Lost Journal: Greater Binghamton Means Greater Neighbors

Journal entry:  February 1, 2007 (age 37)

Before returning to Binghamton in 2002, I lived in the Washington, D.C. area for 9 years.  The bumper-to-bumper traffic, the mild weather, and the impersonal nature of big-city life prevented me from ever really feeling at home.  Due to its uniquely political work force, the D.C. area was (and is) extremely transient in terms of its population.  Co-workers and neighbors vanished every day, bound for the next soulless government contracting job, or another cookie-cutter housing development the next exit down the Capital Beltway.

So, when my wife, Amanda, and I moved back to “Bingo,” we were fairly jaded urbanites.  The neighbors were people to call the police on.  Communication was meant to be limited to angry pounding on the floor, ceiling, or walls.  Getting to know the neighbors in any way beyond the perfunctory wave in the parking lot showed a pathetically low return on investment.

It took the very neighborliest of neighbors to change our attitudes.  Soon after we moved into an apartment at the bottom of Mill Street, on Binghamton’s South Side, we got to know our downstairs neighbors, Dennis and Barbara Bishop.  They stopped to chat with us on the back porch.  They babysat our three cats when we took trips.  They refrained from shouting matches at three in the morning.  In a hundred small but endearing ways, they watched out for us, and made us feel at home.

This is not to say that we didn’t have problems with other neighbors.  Absentee landlords created a revolving door of bad tenants near our home, including one mysterious occupant of a nearby apartment house who hid a pipe bomb in the drywall.  But for every yahoo, there was a Carrie Hanson, our sweet and funny next-door neighbor.  She lived below Bob and Rita Miller, who were also of the truly neighborly variety.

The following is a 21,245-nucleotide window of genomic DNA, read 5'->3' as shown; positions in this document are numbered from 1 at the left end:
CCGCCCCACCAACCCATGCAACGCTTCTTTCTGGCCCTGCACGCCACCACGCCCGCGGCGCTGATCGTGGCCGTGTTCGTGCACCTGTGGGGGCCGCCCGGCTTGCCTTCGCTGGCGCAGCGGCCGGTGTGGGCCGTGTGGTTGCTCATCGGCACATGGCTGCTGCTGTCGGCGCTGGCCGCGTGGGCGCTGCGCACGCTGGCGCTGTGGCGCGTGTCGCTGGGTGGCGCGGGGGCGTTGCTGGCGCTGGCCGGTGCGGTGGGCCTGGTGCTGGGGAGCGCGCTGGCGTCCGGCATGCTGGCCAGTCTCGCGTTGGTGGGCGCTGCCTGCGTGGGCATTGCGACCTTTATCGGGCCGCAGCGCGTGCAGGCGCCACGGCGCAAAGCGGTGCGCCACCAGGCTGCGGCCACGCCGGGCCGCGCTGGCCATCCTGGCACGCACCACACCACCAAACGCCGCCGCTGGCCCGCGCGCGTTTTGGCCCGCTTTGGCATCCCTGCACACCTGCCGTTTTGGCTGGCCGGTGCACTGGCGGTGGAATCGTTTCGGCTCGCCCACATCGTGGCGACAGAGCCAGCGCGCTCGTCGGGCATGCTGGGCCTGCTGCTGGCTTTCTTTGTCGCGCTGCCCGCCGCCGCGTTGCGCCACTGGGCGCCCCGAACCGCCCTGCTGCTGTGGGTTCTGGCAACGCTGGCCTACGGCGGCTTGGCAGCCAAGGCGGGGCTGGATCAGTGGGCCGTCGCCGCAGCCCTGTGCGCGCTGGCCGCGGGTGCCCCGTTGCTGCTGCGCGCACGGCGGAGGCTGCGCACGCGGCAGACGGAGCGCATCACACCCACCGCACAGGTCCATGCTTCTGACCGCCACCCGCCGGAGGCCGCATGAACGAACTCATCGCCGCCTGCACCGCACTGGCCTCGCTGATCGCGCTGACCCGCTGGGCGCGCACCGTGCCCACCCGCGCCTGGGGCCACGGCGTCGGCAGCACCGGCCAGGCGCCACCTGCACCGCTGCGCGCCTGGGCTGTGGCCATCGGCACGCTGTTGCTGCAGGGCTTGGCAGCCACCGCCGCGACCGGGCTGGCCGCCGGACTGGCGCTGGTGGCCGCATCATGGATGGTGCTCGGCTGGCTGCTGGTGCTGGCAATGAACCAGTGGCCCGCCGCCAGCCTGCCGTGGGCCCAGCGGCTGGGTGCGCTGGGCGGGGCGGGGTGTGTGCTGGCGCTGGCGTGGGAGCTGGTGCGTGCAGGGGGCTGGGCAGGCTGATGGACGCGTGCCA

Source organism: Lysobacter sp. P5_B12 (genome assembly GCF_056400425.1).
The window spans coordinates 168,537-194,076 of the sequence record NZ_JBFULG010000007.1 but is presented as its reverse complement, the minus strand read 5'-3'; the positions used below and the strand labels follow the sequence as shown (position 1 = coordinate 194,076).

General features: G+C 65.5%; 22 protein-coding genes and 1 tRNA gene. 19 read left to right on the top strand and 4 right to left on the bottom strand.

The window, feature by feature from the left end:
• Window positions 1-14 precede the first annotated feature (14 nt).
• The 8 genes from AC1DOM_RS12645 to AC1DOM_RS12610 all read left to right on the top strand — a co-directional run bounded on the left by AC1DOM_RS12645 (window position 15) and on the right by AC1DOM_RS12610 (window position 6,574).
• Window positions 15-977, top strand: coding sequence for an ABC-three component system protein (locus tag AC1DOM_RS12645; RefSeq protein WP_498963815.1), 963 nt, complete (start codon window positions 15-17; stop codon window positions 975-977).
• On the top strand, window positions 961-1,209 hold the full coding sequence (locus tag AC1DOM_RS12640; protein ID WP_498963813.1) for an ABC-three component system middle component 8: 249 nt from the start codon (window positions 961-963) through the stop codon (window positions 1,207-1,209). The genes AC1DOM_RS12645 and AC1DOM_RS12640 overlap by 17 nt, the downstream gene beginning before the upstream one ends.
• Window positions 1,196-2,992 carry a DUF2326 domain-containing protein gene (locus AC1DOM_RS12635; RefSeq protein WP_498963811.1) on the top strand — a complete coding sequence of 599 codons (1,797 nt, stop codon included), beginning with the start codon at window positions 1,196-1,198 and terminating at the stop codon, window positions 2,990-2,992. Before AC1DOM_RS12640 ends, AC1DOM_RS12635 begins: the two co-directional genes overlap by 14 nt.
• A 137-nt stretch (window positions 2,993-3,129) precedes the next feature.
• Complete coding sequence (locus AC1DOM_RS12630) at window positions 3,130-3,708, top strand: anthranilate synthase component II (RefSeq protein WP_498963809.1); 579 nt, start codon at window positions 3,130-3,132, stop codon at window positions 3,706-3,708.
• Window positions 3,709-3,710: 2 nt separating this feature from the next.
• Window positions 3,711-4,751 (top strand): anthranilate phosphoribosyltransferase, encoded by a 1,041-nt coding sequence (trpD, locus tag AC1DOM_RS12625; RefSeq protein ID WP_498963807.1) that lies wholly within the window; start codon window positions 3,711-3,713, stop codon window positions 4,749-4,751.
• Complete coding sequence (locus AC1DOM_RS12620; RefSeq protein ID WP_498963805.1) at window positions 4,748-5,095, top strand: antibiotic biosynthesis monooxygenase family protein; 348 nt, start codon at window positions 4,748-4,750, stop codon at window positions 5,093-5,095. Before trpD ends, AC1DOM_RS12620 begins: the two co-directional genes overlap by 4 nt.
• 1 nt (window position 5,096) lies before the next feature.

Last summer, we bought our first house, in a quiet neighborhood on the north side of Johnson City.  As an ever-dependable Dennis helped us load the moving truck and clean out the apartment, we wondered if our new neighbors would be more D.C., or more Binghamton?  (You can probably guess the answer, if only because of proximity.)

It took a while after our move for us to buy a lawnmower.  No problem.  Neighbors Dan Rose and Steve Marion took turns mowing our lawn for us, without being asked.  I thought to myself, “Wouldn’t calling code enforcement have been easier?”  John and Denise Solan welcomed us to the neighborhood with a bottle of champagne, and invitations to parties at their house.  I thought, “Shouldn’t they be worried about inviting perfect strangers into their home?”  John Greenwood, the man who lives next door, works nights, so we rarely see him.  But he has made his selfless presence felt by shoveling much of our sidewalk when there is a dusting of snow.  “Shouldn’t he just complain to his co-workers that his neighbor doesn’t get his butt out of bed to shovel in a timely fashion?”

The other day, I had just finished shoveling my walk and was about to head inside and warm up.  Then I turned around and began shoveling Mr. Greenwood’s walk.  With each shovelful, I cast aside some residual big-city attitude.  It’s good to be home.

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Tim Mollen
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